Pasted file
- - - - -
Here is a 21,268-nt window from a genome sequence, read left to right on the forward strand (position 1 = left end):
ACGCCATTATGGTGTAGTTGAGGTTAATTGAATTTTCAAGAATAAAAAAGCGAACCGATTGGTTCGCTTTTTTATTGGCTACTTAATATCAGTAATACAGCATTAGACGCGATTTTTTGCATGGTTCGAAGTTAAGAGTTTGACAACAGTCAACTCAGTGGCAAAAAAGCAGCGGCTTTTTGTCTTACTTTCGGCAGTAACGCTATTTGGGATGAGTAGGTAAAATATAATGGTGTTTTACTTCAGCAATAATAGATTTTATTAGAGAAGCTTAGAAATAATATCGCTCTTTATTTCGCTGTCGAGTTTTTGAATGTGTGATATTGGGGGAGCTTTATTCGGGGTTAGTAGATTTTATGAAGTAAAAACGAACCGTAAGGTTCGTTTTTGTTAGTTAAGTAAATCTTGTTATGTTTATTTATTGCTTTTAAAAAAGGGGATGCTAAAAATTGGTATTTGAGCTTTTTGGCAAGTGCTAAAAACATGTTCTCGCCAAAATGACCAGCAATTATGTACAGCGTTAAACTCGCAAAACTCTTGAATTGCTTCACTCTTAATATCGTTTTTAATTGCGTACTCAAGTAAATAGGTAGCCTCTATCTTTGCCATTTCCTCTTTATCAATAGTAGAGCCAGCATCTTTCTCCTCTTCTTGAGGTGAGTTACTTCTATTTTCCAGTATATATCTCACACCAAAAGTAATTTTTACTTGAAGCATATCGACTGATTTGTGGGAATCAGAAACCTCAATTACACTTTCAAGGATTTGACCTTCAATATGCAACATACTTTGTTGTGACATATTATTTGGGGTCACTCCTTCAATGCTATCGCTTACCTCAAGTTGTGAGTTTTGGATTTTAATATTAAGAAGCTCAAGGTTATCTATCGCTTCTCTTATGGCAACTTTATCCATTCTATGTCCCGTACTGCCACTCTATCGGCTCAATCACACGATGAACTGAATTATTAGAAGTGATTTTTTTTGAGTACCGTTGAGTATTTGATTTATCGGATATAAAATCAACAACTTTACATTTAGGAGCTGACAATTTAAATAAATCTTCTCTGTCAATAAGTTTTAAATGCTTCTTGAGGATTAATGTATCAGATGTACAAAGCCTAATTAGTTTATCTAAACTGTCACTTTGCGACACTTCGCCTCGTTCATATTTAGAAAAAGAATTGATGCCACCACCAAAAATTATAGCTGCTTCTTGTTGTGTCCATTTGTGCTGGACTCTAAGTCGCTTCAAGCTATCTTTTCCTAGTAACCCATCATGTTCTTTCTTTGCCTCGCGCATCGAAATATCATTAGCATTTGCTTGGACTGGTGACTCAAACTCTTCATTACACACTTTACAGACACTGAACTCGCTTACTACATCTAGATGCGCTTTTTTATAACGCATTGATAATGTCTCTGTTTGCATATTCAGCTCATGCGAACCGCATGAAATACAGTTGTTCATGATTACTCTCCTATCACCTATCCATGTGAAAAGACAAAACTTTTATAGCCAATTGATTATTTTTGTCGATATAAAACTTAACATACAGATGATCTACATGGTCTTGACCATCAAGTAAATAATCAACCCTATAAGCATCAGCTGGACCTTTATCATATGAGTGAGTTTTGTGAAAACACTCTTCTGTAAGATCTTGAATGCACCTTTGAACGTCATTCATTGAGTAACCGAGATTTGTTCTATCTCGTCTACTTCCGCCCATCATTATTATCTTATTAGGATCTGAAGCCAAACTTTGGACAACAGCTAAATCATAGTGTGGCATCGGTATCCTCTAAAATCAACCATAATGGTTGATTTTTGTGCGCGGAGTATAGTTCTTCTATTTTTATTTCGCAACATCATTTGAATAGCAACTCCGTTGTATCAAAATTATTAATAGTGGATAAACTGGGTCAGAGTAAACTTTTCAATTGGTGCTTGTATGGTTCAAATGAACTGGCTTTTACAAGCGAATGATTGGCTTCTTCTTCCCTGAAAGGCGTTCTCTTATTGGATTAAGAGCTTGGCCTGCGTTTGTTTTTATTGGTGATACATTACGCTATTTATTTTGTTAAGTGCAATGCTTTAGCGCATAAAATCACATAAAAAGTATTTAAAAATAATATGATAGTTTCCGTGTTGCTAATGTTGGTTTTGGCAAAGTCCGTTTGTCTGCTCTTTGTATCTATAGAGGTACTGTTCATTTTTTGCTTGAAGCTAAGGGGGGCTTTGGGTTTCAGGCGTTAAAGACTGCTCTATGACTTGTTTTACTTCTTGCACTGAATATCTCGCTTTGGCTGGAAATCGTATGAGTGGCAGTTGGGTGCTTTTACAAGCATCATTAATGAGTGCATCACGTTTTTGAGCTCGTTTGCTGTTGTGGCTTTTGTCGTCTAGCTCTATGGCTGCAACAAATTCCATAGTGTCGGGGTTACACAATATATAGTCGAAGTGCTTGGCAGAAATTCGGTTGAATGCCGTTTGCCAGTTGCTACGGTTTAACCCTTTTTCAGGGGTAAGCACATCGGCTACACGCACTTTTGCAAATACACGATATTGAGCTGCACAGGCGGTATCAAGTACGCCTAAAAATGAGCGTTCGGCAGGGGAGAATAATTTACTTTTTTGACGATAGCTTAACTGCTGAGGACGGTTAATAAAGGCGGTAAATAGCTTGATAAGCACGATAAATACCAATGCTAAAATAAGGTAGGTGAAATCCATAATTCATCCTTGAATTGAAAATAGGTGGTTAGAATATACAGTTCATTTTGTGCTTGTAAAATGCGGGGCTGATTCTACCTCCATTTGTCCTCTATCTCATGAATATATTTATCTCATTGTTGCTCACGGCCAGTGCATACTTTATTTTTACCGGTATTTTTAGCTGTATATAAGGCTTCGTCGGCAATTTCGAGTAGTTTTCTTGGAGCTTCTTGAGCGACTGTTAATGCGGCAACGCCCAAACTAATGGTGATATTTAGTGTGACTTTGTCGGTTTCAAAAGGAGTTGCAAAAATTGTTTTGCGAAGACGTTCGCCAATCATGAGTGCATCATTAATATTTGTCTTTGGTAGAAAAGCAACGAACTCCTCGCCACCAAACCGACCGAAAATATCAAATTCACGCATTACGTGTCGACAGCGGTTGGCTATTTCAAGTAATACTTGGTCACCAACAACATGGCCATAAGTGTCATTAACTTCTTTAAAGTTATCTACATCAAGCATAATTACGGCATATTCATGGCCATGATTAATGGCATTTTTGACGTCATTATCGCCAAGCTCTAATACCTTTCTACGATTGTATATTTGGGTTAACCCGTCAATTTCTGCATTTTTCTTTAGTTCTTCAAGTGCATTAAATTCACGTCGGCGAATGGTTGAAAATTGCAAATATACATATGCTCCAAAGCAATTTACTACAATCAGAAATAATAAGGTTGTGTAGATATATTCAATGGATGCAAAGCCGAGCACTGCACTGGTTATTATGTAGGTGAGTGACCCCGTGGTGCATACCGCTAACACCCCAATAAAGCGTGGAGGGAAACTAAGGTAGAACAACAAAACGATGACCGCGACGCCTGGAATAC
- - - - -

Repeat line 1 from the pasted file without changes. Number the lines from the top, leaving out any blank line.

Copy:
Here is a 21,268-nt window from a genome sequence, read left to right on the forward strand (position 1 = left end):